Where does the phrase “to rain cats and dogs” come from and What does the expression mean?

When we use the phrase “to rain cats and dogs” we don’t refer to a gentle shower, but to a terrific downpour.

Perhaps, because such rain is usually accompanied by heavy thunder and lightning, the allusion was to a cat and dog fight.

As far as the records show, this form of the slight exaggeration originated with Jonathan Swift in his Complete collection of genteel and ingenious conversation, usually referred to as Polite Conversation, written in 1738.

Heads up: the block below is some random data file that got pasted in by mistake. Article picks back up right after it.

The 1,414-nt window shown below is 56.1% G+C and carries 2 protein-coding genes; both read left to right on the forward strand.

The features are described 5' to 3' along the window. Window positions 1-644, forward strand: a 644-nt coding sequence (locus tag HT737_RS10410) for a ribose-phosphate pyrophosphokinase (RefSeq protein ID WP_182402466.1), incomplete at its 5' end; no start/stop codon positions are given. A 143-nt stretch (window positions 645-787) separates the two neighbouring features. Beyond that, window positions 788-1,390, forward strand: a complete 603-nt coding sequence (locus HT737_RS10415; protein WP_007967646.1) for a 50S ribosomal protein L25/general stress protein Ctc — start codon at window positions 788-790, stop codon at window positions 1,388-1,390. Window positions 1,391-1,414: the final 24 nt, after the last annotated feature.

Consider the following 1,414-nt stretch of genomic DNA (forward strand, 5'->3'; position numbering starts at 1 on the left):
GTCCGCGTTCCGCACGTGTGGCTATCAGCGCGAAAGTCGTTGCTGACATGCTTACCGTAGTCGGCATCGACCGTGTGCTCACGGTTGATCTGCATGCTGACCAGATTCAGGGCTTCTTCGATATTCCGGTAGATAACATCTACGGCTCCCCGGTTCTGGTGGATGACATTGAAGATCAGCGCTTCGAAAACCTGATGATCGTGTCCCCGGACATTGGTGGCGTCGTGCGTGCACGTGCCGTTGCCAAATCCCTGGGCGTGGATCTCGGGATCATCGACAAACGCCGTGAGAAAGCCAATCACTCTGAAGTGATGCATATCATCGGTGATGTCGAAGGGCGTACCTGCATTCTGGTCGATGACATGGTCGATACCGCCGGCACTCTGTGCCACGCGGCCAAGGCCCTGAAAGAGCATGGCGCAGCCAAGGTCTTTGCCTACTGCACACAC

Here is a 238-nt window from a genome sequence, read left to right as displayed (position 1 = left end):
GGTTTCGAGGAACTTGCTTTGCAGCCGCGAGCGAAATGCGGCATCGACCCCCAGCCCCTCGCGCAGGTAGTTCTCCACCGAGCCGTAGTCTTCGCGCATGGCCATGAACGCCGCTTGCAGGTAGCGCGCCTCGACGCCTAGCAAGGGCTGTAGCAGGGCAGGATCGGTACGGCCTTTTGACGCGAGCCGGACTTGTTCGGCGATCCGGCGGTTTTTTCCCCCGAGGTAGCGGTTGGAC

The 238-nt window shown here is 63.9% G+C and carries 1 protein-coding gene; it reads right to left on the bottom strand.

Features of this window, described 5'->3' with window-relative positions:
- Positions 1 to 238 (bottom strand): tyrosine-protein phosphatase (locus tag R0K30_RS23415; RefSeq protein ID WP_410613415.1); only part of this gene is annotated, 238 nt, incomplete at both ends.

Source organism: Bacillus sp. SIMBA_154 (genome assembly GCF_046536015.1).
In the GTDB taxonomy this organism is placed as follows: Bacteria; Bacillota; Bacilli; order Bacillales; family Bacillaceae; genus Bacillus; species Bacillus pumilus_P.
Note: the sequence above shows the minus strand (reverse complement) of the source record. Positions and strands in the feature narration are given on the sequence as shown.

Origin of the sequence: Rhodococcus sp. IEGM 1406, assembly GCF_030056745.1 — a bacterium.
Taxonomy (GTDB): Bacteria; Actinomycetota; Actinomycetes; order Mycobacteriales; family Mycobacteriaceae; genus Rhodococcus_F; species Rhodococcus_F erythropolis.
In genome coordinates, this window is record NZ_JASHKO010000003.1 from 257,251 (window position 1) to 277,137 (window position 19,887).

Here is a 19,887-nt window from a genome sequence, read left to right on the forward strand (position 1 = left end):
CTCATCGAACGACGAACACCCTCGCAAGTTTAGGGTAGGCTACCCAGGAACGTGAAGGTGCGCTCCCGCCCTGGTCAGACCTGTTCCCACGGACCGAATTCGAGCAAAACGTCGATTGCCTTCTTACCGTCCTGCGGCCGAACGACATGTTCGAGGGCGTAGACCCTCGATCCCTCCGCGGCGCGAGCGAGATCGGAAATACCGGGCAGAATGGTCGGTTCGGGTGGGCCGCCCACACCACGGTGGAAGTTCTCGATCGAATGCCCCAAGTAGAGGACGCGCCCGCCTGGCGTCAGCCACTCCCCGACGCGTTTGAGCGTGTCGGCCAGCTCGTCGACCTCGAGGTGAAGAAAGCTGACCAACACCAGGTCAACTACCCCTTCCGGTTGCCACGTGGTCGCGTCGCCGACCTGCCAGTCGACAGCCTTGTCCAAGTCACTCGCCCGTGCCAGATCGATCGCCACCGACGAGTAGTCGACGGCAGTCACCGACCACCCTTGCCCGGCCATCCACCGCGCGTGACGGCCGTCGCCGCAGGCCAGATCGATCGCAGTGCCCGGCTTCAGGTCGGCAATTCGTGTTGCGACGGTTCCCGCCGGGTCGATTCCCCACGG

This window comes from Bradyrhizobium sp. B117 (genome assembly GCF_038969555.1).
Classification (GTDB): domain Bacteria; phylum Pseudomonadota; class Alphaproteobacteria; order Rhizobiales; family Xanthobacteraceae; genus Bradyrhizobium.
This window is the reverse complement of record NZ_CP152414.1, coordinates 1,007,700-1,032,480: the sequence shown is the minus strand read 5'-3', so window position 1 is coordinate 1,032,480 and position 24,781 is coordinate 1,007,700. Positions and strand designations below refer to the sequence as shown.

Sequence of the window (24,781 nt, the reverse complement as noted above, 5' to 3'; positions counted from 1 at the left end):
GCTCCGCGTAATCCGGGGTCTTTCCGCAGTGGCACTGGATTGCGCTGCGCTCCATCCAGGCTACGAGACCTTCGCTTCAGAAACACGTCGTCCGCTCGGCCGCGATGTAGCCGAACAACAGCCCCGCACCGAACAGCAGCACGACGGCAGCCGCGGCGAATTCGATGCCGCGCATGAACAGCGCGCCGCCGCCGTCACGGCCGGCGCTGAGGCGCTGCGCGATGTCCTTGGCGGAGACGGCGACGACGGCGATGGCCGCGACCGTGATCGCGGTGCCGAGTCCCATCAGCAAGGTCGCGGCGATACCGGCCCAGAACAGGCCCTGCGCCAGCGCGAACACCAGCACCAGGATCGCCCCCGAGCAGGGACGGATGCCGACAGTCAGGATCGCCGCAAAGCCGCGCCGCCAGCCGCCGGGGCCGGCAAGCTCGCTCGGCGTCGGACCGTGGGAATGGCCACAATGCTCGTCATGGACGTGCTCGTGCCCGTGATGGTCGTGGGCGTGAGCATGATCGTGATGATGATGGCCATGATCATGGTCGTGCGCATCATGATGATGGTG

But it might have occurred to him to use a politer phrase than was used by a wit eighty-five years earlier who, describing a downpour, said it rained “dogs and polecats.”

About Karen Hill

Karen Hill is a freelance writer, editor, and columnist. Born in New York, her work has appeared in the Examiner, Yahoo News, Buzzfeed, among others.

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